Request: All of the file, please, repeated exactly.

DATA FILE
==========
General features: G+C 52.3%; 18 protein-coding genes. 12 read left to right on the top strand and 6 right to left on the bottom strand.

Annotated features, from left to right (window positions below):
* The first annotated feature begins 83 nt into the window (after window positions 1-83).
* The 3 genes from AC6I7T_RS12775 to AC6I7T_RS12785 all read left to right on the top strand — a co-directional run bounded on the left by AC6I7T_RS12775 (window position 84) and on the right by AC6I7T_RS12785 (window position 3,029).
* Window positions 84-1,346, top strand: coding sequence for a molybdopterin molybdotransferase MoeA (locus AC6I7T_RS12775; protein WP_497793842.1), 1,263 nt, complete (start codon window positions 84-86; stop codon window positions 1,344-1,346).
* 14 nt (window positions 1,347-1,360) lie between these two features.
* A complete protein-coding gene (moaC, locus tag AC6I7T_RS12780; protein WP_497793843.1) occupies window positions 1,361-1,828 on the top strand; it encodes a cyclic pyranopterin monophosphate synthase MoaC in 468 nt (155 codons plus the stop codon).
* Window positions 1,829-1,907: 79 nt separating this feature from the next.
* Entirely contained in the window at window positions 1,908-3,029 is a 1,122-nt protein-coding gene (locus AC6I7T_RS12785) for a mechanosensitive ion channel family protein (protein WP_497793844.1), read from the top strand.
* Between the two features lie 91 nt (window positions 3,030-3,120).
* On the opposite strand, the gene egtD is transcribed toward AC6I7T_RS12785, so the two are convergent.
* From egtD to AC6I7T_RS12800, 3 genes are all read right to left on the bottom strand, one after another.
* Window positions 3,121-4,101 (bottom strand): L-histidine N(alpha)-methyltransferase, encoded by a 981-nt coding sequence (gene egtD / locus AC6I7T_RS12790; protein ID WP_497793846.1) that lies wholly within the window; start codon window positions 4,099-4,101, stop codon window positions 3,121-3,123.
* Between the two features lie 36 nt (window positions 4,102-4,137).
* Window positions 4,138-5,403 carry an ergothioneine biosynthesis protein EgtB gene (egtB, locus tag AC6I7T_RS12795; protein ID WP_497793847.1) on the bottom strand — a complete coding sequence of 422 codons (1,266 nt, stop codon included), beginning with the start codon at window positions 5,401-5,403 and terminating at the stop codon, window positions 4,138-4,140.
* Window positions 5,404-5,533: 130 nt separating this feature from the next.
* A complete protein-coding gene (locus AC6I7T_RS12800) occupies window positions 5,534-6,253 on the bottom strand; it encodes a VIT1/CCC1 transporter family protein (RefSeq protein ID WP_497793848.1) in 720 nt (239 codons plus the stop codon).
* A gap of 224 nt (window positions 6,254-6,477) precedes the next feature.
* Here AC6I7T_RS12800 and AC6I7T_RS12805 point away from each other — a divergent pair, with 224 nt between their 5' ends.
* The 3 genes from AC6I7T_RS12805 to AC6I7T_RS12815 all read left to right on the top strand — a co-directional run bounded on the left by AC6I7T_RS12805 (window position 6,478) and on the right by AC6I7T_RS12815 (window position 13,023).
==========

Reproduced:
General features: G+C 52.3%; 18 protein-coding genes. 12 read left to right on the top strand and 6 right to left on the bottom strand.

Annotated features, from left to right (window positions below):
* The first annotated feature begins 83 nt into the window (after window positions 1-83).
* The 3 genes from AC6I7T_RS12775 to AC6I7T_RS12785 all read left to right on the top strand — a co-directional run bounded on the left by AC6I7T_RS12775 (window position 84) and on the right by AC6I7T_RS12785 (window position 3,029).
* Window positions 84-1,346, top strand: coding sequence for a molybdopterin molybdotransferase MoeA (locus AC6I7T_RS12775; protein WP_497793842.1), 1,263 nt, complete (start codon window positions 84-86; stop codon window positions 1,344-1,346).
* 14 nt (window positions 1,347-1,360) lie between these two features.
* A complete protein-coding gene (moaC, locus tag AC6I7T_RS12780; protein WP_497793843.1) occupies window positions 1,361-1,828 on the top strand; it encodes a cyclic pyranopterin monophosphate synthase MoaC in 468 nt (155 codons plus the stop codon).
* Window positions 1,829-1,907: 79 nt separating this feature from the next.
* Entirely contained in the window at window positions 1,908-3,029 is a 1,122-nt protein-coding gene (locus AC6I7T_RS12785) for a mechanosensitive ion channel family protein (protein WP_497793844.1), read from the top strand.
* Between the two features lie 91 nt (window positions 3,030-3,120).
* On the opposite strand, the gene egtD is transcribed toward AC6I7T_RS12785, so the two are convergent.
* From egtD to AC6I7T_RS12800, 3 genes are all read right to left on the bottom strand, one after another.
* Window positions 3,121-4,101 (bottom strand): L-histidine N(alpha)-methyltransferase, encoded by a 981-nt coding sequence (gene egtD / locus AC6I7T_RS12790; protein ID WP_497793846.1) that lies wholly within the window; start codon window positions 4,099-4,101, stop codon window positions 3,121-3,123.
* Between the two features lie 36 nt (window positions 4,102-4,137).
* Window positions 4,138-5,403 carry an ergothioneine biosynthesis protein EgtB gene (egtB, locus tag AC6I7T_RS12795; protein ID WP_497793847.1) on the bottom strand — a complete coding sequence of 422 codons (1,266 nt, stop codon included), beginning with the start codon at window positions 5,401-5,403 and terminating at the stop codon, window positions 4,138-4,140.
* Window positions 5,404-5,533: 130 nt separating this feature from the next.
* A complete protein-coding gene (locus AC6I7T_RS12800) occupies window positions 5,534-6,253 on the bottom strand; it encodes a VIT1/CCC1 transporter family protein (RefSeq protein ID WP_497793848.1) in 720 nt (239 codons plus the stop codon).
* A gap of 224 nt (window positions 6,254-6,477) precedes the next feature.
* Here AC6I7T_RS12800 and AC6I7T_RS12805 point away from each other — a divergent pair, with 224 nt between their 5' ends.
* The 3 genes from AC6I7T_RS12805 to AC6I7T_RS12815 all read left to right on the top strand — a co-directional run bounded on the left by AC6I7T_RS12805 (window position 6,478) and on the right by AC6I7T_RS12815 (window position 13,023).